Mar 4th, 2018

Therapeutic Horticulture: Soothing the Heart, Mind & Soul

Young man gardening with the help of a teacher

Therapeutic Horticulture: Ethan Lindsey, a youth volunteer who participated in the Garden’s Vocational Program, planting parsley. The Vocational program offers community youth the opportunity to explore a variety of careers and vocational training, but also allows youth lots of time working outside and with plants, which many find therapeutic. (photo courtesy of The Founders Center)

A youth with special needs working outside in the garden.

A youth watering a garden he just helped to plant. Taking care of plants can be therapeutic for anyone. (photo courtesy of The Founders Center)

Social workers are unique: we operate from the knowledge that a person’s overall well-being depends greatly on the conditions of his or her environment. The impact of nature and experiences out-of-doors are often under-valued in my field and many others.  Lewis Ginter Botanical Garden— where nurturing the mind, body, and spirit is a constant, enduring theme — is in the early stages of research and development of a program in therapeutic horticulture. As the Garden’s first social work intern, I have been assisting with the design of this program that will align with the Garden’s prevailing mission to connect people through plants to improve communities.

Therapeutic Horticulture (TH) consists of interactions that use nature — or plant-related activities — to improve participants’ physical, psychological, and social well-being. Anyone can benefit from time spent working with plants.  TH projects and activities are designed to help the individual or group become more mindful, not just during the TH activity, but in other areas of their lives. An individual does not have to be in distress or experiencing a health problem to benefit from TH, but TH is especially useful for specific groups of people.  For example, seniors experiencing cognitive decline show reduced agitation, increased feelings of self-esteem and autonomy, and develop a greater sense of purpose, when engaging in plant-based, TH activities. Individuals on the autism spectrum may experience lessened hypo- or hyper-sensitivity, better social interaction and reduced agitation, all symptoms of the disorder. Lewis Ginter Botanical Garden provides vocational training for students from Faison School of Autism, The Founders Center, St. Joseph’s Villa, Henrico County Public School CoWEP (Cooperative Work Experience Program), and Northstar Career Academy who are looking to gain transferable skills to enter the workforce after high school. This partnership allows students to independently engage in a variety of horticulture tasks that improve fine and gross motor skills while also allowing the individual to connect with the natural environment. Activities involving plants can be adapted to meet many different needs simultaneously. All of us can benefit from the reduced stress and greater relaxation that plants, gardens, and natural, outdoor spaces can bring us.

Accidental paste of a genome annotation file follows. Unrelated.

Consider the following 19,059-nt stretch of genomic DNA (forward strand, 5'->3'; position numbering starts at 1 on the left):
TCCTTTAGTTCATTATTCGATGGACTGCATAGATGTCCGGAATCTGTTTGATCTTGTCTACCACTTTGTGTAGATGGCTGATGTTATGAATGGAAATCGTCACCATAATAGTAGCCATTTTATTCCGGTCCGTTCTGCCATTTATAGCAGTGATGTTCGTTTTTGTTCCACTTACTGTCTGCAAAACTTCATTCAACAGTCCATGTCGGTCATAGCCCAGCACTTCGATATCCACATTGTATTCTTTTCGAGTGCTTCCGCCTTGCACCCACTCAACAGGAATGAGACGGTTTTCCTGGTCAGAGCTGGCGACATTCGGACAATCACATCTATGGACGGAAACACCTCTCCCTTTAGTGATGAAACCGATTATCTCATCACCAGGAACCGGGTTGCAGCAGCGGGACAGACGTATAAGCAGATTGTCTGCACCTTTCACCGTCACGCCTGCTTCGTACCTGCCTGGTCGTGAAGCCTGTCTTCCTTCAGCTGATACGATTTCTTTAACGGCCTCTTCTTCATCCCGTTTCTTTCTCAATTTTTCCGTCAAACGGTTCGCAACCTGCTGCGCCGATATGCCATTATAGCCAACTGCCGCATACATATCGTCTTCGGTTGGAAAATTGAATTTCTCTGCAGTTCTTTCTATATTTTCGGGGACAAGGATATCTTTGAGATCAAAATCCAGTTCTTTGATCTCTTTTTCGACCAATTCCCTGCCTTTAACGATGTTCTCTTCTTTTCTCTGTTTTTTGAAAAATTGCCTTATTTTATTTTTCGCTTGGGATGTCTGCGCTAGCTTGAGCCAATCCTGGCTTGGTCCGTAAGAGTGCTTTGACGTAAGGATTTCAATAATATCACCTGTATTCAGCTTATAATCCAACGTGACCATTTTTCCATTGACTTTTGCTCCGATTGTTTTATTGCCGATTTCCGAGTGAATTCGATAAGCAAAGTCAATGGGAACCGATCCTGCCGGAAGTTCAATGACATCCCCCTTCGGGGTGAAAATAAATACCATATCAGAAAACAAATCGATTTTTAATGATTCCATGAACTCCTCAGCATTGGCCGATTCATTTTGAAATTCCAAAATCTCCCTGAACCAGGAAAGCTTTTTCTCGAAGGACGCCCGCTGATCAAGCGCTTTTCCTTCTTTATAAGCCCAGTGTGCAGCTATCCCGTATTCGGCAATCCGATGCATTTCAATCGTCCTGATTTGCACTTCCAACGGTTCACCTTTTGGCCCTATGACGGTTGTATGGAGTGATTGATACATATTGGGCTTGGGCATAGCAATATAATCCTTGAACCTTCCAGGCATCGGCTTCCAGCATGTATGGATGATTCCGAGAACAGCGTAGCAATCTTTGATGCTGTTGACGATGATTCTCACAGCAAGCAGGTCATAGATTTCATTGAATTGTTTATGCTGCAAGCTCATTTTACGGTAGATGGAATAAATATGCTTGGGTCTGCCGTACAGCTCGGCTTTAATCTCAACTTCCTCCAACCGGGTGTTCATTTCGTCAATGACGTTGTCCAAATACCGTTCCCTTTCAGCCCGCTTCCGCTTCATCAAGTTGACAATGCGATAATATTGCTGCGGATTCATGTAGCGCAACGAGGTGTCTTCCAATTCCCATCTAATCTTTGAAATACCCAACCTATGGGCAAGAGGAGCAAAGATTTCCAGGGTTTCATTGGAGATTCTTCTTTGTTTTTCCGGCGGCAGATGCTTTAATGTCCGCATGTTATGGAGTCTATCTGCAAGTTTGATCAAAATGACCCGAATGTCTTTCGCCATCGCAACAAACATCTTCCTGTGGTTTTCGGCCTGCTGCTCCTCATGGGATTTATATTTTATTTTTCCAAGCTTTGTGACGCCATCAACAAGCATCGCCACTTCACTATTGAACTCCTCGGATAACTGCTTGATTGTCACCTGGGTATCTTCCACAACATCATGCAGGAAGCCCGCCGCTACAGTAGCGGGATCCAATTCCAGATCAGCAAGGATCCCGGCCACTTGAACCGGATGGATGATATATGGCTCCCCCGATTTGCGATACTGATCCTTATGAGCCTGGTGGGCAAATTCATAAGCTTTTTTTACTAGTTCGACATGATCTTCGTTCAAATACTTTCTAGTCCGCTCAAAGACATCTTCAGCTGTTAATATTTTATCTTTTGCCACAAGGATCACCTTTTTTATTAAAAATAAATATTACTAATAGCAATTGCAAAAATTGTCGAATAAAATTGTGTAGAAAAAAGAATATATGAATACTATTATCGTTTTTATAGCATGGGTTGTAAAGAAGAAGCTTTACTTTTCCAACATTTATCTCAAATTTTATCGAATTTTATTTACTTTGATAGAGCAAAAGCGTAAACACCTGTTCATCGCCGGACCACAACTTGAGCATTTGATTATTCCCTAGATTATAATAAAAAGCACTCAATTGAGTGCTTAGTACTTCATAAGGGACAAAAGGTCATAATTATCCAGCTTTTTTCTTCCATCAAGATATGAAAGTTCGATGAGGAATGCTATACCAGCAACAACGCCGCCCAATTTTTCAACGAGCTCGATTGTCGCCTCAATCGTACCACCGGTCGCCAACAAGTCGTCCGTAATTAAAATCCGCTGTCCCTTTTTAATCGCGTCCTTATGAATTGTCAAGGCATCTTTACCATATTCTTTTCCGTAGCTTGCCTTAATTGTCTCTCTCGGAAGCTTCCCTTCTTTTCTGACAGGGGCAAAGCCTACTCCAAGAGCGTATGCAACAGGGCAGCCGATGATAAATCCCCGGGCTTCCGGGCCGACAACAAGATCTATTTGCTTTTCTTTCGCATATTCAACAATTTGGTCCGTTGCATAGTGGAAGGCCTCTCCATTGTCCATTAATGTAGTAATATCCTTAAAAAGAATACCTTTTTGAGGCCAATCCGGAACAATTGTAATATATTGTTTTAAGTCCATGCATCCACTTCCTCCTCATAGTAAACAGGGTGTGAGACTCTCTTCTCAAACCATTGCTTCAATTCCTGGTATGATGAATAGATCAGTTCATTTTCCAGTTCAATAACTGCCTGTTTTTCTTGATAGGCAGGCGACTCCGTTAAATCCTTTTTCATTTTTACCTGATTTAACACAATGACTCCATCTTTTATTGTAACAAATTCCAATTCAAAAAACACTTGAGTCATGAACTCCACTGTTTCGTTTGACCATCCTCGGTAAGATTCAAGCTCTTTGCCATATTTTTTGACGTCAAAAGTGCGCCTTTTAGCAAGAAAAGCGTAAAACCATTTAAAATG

A young man weeding in the Children's Garden

Weeding takes focus and builds agency. (photo courtesy of The Founders Center)

Lewis Ginter Botanical Garden aspires to host a certificate program to train service providers in the uses of plants and gardening activities to increase mindfulness, reduce stress, and improve coping skills, among other benefits.  This initiative is boosted by interest from collaborators like Virginia Commonwealth University’s Office of Continuing and Professional Education and the VCU School of Social Work.  Working under the direction of Randee Humphrey, the Garden’s Director of Education, I’ve been a field intern at the Garden since August, during my foundation year as an MSW candidate at VCU.  My supervisor, Judy Thomas, MSW, Ph.D., who is an Assistant Professor in teaching at the VCU School of Social Work, has been guiding my research.  We’ve just launched a survey directed to social service providers and Garden patrons to assess community needs and interest in a therapeutic horticulture program.

For me personally, this has been a creative learning experience of imagining all of the ways the Garden can be a restorative place for a wide variety of people who are in need of a calm and natural environment. TH will provide a valuable addition to expanding the Garden beyond its walls. Our current idea for the program is that it will include two parts:

  1. Introduction to Horticulture
  2. Skills specific to therapeutic horticulture with special populations

We envision the material will be delivered through weekend-long workshop segments with hands-on activities within the garden and within the community. Stay tuned for updates as this exciting program develops.

Benefits of Therapeutic Horticulture infographic

About Meagan Casey

Meagan Casey is a graduate student at Virginia Commonwealth University pursuing a Master of Social Work. She may not be a green thumb (yet), but Lewis Ginter Botanical Garden has revived her love for the healing power of nature. Meagan will carry these lessons forward as a Social Work clinician.

You May Also Like